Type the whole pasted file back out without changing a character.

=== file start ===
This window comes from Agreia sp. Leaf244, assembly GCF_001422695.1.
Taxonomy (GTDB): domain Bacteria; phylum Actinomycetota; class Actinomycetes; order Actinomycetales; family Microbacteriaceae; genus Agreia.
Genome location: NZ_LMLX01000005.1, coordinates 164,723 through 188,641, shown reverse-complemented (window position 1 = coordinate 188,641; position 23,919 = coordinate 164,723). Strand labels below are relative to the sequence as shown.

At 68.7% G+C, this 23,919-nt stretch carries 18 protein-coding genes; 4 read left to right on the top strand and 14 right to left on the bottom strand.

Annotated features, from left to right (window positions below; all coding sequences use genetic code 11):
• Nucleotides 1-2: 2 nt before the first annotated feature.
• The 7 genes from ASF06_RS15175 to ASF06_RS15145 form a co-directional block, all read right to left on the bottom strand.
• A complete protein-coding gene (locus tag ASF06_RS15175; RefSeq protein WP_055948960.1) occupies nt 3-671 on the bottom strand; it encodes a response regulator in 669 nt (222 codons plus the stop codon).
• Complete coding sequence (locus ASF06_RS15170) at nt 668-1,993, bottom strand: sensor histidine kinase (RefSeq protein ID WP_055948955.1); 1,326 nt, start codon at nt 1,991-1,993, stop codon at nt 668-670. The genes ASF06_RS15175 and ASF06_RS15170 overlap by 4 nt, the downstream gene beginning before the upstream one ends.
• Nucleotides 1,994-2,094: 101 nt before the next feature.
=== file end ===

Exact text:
This window comes from Agreia sp. Leaf244, assembly GCF_001422695.1.
Taxonomy (GTDB): domain Bacteria; phylum Actinomycetota; class Actinomycetes; order Actinomycetales; family Microbacteriaceae; genus Agreia.
Genome location: NZ_LMLX01000005.1, coordinates 164,723 through 188,641, shown reverse-complemented (window position 1 = coordinate 188,641; position 23,919 = coordinate 164,723). Strand labels below are relative to the sequence as shown.

At 68.7% G+C, this 23,919-nt stretch carries 18 protein-coding genes; 4 read left to right on the top strand and 14 right to left on the bottom strand.

Annotated features, from left to right (window positions below; all coding sequences use genetic code 11):
• Nucleotides 1-2: 2 nt before the first annotated feature.
• The 7 genes from ASF06_RS15175 to ASF06_RS15145 form a co-directional block, all read right to left on the bottom strand.
• A complete protein-coding gene (locus tag ASF06_RS15175; RefSeq protein WP_055948960.1) occupies nt 3-671 on the bottom strand; it encodes a response regulator in 669 nt (222 codons plus the stop codon).
• Complete coding sequence (locus ASF06_RS15170) at nt 668-1,993, bottom strand: sensor histidine kinase (RefSeq protein ID WP_055948955.1); 1,326 nt, start codon at nt 1,991-1,993, stop codon at nt 668-670. The genes ASF06_RS15175 and ASF06_RS15170 overlap by 4 nt, the downstream gene beginning before the upstream one ends.
• Nucleotides 1,994-2,094: 101 nt before the next feature.